Those of us with a gray hair here and there may find this Denver mayoral race somewhat akin to the court-ordered breakup of the AT&T phone system four decades back.
With the flick of that switch, consumers went from having one choice (meaning no choice) for local phone service to soon having what seemed to be no end of options.
Choice is a blessing and no one really would go back to those monopolistic days. Even as more and more people shake their head at the whole idea of local phone service and landlines.
But an abundance of choice carries its own burdens of research, comparison and sorting out. The election for Denver’s next mayor, soon coming to your mailbox and your kitchen table, speaks to the obligation imposed by alternatives galore.
At one point, there were 27 candidates running to take the city’s helm. It was impossible to visit a neighborhood coffee shop without bumping into one. I know that from experience. While chatting over coffee with a friend about some recent forum, we were interrupted by the person at the next table who apologized for overhearing us and introduced himself as someone from that debate stage.
That collection of 27 has narrowed, if one can use that word when dealing with such volumes, to 17 candidates whose names will appear on ballots to be mailed within days. Clearly, not all are equal. Seven, at least, are advised to not waste their time in measuring the drapes for the master bedroom at Cableland.
Which leaves ten candidates with some plausible claim to the office. Even that number is probably inflated and overly generous.
A non-aligned poll released in late February showed nearly 60 percent of Denver voters still professing to be undecided. The leader of the pack, Kelly Brough, registered less than 8 percent support.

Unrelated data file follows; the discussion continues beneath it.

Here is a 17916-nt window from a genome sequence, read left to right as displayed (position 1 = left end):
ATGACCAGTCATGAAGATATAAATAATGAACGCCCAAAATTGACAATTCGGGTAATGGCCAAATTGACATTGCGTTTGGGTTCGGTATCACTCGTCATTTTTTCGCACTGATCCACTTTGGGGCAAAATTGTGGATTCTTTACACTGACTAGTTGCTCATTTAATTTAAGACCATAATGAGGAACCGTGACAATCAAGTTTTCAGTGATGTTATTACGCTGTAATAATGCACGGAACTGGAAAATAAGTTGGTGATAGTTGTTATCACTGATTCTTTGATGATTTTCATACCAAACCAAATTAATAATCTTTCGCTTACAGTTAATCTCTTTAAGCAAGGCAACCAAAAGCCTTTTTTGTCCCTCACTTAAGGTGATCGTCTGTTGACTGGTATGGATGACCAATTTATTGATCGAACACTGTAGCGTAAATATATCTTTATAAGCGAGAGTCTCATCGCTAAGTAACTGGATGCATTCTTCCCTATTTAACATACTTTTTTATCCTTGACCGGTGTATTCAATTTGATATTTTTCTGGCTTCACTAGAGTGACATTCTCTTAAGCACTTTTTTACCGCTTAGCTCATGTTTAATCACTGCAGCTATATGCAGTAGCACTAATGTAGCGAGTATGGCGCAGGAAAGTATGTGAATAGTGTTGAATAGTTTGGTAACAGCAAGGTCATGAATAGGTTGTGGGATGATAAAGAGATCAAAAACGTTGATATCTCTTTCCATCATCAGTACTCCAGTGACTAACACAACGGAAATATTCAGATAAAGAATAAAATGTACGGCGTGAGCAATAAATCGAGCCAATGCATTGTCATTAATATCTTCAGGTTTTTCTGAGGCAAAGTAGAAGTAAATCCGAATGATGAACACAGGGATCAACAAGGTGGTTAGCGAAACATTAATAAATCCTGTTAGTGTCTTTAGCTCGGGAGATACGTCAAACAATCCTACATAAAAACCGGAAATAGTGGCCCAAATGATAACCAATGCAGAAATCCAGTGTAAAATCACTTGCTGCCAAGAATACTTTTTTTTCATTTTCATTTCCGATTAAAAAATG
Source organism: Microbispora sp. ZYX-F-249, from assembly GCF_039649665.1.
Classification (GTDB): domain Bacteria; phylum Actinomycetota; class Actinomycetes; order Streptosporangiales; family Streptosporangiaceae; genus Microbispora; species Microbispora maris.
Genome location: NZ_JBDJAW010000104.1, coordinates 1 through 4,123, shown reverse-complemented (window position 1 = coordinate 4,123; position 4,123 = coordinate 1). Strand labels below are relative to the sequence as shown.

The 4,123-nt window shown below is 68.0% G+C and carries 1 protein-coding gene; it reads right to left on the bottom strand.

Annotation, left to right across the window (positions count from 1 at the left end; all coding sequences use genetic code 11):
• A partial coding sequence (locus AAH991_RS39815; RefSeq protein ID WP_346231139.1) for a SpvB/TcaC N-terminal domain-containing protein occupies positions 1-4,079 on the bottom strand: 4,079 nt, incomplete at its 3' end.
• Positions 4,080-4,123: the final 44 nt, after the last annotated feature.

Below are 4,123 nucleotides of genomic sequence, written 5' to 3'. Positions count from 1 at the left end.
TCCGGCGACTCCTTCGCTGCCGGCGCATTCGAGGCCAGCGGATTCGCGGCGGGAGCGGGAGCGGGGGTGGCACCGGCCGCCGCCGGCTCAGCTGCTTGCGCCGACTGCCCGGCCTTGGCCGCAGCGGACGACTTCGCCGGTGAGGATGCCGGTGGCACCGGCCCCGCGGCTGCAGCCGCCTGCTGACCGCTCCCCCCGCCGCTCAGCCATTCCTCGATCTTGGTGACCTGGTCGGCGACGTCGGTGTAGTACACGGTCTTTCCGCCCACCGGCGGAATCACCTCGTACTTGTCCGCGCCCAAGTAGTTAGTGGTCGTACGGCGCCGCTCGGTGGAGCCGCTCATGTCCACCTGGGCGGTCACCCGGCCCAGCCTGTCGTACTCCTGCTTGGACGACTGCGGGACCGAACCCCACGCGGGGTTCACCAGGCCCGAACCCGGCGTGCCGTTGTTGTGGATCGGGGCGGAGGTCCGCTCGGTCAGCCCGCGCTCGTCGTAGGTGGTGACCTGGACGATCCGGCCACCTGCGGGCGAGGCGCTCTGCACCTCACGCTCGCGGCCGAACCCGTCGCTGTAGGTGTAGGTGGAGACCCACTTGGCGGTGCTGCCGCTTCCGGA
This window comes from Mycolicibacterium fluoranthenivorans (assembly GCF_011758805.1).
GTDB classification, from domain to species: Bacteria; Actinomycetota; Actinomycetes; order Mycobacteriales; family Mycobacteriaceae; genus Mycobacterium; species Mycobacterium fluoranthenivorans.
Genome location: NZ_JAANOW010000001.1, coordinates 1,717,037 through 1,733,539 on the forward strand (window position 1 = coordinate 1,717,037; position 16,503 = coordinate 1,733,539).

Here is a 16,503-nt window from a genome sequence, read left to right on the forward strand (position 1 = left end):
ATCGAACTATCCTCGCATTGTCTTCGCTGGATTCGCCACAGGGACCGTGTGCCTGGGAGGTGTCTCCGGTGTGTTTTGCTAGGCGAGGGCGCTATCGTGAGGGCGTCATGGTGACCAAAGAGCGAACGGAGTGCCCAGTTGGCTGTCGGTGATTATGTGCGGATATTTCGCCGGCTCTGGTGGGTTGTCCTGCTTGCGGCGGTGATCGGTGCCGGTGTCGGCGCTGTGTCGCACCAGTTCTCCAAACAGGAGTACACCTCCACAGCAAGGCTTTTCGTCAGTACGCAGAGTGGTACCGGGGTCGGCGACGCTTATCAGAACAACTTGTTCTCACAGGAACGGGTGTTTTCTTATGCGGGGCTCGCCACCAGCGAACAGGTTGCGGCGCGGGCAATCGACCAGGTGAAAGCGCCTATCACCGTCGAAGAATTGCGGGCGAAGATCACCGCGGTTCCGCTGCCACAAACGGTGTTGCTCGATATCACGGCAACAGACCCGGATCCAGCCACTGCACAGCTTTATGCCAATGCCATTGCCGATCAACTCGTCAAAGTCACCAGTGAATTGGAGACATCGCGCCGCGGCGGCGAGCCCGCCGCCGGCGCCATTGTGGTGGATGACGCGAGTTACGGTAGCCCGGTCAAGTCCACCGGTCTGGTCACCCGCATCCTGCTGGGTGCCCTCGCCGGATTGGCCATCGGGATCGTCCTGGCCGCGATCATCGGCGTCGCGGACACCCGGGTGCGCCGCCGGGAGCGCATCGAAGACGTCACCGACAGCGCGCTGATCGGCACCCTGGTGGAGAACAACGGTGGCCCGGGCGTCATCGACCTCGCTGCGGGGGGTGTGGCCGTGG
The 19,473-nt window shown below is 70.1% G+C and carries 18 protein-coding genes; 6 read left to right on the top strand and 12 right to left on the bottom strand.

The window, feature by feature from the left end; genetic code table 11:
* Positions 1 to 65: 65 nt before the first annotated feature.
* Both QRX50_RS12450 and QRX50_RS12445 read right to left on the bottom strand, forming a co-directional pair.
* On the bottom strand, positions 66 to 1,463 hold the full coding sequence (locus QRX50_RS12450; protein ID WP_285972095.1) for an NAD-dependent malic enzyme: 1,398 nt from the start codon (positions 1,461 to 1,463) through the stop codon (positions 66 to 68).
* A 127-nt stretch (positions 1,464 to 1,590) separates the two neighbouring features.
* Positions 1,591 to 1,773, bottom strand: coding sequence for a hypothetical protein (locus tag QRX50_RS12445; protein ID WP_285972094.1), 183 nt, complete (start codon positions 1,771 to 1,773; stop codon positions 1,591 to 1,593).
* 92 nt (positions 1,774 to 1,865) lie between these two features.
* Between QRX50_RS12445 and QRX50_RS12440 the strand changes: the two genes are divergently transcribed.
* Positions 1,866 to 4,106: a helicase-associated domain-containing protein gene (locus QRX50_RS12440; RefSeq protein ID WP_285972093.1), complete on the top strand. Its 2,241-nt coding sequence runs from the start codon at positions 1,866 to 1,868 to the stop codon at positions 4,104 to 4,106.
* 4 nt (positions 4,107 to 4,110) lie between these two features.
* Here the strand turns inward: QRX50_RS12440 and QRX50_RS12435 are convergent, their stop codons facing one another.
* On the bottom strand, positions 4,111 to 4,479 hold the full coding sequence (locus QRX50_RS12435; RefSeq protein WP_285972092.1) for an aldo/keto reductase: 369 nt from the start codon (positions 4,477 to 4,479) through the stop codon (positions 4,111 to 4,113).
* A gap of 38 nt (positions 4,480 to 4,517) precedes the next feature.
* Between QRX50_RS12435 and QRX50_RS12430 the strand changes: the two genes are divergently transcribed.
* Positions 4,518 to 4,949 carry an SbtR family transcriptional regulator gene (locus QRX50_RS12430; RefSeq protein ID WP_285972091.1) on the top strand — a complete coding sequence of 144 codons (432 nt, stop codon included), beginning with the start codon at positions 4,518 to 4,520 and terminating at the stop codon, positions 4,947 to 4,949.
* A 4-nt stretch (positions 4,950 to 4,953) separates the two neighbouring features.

The analysis here is that the difficulty voters are having in figuring it out and attaching to this or that candidate is a direct consequence of the plethora of choices confronting them.
“Do I stick with Verizon?”
“I wonder about AT&T.”
“My neighbor likes Sprint.”
“I hear good things about T-Mobile.”
“Maybe I could save a few bucks with Cricket.”
“What about bundling Xfinity Mobile?”
“That was a cute ad for Boost.”
The task of choosing is complicated by the rather small differences among various groupings of candidates.
Of progressive mindset with more than a little wokeness to your vocabulary? Well, there’s Leslie Herod. But Ean Tafoya is even younger and more oriented to the grassroots. And Lisa Calderon is gifted with words and more confrontive.
More inclined toward a moderate, establishment type? Brough certainly fits that bill. But so do Chris Hansen, Mike Johnston and Trinidad Rodriguez. And who knows about the personable Kwame Spearman?
Want someone clearly ready from day one? Brough meets that test. Though no one can rival Debbie Ortega’s multiple decades around City Hall.
Think it’s finally time for Denver to hand the reins to a woman? Pick between Brough, Calderon, Herod and Ortega.
On and on it goes. Every exam question has multiple answers.